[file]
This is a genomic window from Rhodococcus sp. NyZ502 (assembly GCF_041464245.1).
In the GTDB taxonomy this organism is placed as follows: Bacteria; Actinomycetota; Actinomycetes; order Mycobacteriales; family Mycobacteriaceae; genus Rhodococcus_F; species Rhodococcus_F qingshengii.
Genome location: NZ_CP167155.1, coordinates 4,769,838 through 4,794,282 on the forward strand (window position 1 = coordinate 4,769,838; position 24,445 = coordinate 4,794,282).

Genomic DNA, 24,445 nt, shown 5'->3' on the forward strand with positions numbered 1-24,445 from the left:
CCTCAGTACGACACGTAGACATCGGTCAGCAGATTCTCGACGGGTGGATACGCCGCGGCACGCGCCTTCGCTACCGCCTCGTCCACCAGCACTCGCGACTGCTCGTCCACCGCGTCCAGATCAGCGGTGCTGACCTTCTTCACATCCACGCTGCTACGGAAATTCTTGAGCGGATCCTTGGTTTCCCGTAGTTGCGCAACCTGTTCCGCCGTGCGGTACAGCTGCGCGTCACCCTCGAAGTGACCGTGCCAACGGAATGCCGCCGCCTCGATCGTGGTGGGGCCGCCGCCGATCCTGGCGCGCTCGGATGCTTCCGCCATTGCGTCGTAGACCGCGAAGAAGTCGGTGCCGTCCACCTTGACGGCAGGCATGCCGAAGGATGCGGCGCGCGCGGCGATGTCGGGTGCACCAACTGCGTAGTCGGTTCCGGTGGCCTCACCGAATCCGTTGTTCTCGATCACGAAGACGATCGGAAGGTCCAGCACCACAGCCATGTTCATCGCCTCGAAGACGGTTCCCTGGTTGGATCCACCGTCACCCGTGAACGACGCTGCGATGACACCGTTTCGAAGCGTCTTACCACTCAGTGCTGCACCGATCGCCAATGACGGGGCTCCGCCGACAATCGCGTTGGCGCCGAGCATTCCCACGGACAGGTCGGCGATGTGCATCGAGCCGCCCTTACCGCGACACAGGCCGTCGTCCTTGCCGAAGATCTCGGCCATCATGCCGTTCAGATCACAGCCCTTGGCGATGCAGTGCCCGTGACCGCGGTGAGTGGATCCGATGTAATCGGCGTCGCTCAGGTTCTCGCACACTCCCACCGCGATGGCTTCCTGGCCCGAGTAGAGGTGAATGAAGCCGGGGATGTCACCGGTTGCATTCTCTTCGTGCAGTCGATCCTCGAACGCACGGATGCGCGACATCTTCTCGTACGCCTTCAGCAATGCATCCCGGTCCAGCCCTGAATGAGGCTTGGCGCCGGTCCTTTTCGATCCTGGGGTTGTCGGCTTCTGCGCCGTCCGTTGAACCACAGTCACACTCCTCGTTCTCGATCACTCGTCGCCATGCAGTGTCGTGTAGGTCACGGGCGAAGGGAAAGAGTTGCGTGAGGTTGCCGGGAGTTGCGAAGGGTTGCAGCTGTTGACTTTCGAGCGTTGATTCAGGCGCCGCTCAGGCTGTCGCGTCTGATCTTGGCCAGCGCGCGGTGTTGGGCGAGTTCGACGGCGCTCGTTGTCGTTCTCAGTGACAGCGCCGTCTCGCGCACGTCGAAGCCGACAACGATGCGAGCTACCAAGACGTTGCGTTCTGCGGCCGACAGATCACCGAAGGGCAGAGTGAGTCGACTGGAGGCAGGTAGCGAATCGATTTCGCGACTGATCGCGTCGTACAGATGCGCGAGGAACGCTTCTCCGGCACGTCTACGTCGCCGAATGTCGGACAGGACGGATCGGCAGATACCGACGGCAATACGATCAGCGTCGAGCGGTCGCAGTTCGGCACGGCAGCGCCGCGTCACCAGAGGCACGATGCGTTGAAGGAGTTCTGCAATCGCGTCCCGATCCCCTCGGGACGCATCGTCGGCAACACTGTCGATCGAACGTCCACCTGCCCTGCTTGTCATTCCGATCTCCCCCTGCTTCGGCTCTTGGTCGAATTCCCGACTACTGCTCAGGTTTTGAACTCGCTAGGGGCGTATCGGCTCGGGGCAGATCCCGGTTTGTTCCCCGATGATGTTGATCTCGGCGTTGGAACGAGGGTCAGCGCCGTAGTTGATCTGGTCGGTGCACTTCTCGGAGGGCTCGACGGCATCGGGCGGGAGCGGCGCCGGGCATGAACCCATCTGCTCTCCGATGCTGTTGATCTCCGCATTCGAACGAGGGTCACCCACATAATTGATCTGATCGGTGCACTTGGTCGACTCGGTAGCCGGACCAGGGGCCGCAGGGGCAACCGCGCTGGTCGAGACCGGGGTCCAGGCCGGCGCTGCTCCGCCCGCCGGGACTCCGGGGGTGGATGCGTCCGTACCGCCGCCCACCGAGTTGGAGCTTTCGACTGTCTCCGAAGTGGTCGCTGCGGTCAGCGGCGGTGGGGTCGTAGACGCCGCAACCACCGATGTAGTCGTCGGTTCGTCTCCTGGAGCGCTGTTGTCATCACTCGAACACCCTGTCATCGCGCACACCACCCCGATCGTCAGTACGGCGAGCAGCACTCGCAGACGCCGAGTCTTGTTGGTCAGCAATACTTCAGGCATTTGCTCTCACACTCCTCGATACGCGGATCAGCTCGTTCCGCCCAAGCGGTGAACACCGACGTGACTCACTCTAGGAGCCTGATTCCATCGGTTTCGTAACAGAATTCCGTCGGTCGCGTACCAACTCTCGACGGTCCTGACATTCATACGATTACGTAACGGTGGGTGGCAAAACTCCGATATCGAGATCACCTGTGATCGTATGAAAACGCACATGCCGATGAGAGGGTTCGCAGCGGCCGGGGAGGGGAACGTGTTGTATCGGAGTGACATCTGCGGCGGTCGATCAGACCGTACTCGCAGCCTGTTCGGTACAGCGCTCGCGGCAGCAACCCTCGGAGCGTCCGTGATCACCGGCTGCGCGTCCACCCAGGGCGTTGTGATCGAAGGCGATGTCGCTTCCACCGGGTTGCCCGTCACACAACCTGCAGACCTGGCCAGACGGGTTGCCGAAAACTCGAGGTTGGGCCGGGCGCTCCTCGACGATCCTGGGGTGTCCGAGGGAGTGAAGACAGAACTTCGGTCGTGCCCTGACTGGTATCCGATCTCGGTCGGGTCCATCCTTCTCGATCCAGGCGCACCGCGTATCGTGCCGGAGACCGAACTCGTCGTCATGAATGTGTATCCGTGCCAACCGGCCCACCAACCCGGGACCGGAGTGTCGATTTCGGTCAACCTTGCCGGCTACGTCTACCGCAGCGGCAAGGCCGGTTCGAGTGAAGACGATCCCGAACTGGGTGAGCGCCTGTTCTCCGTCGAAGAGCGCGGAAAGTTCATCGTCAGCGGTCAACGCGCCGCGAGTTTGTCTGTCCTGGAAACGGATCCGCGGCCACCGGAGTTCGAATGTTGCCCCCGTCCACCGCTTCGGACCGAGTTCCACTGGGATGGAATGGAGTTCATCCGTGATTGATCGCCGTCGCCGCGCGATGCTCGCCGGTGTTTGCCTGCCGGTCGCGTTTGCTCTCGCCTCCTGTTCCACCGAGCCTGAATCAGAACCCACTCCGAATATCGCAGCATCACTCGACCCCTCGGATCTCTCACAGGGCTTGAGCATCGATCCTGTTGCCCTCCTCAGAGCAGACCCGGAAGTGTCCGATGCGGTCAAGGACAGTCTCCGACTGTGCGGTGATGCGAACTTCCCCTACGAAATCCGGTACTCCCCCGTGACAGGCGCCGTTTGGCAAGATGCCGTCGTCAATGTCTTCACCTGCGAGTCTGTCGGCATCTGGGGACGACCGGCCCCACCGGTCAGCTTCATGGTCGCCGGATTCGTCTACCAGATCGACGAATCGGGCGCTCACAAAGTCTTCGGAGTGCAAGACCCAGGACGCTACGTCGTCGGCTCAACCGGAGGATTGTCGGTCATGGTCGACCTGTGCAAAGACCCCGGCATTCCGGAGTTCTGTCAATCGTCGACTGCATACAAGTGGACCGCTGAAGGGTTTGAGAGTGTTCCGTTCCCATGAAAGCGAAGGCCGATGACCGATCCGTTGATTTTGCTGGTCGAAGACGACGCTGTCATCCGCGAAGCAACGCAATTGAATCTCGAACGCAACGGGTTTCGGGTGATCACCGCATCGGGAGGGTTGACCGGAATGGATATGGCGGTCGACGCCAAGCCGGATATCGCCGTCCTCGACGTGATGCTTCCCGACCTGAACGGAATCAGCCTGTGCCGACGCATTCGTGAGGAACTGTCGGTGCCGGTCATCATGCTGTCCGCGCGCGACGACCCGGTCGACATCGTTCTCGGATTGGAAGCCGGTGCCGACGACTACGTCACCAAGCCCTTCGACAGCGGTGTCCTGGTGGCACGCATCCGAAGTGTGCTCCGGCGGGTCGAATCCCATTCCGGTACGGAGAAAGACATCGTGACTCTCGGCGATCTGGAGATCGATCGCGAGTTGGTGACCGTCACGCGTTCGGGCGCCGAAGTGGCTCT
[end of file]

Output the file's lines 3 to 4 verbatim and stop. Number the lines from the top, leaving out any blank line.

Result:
Genome location: NZ_CP167155.1, coordinates 4,769,838 through 4,794,282 on the forward strand (window position 1 = coordinate 4,769,838; position 24,445 = coordinate 4,794,282).

Genomic DNA, 24,445 nt, shown 5'->3' on the forward strand with positions numbered 1-24,445 from the left: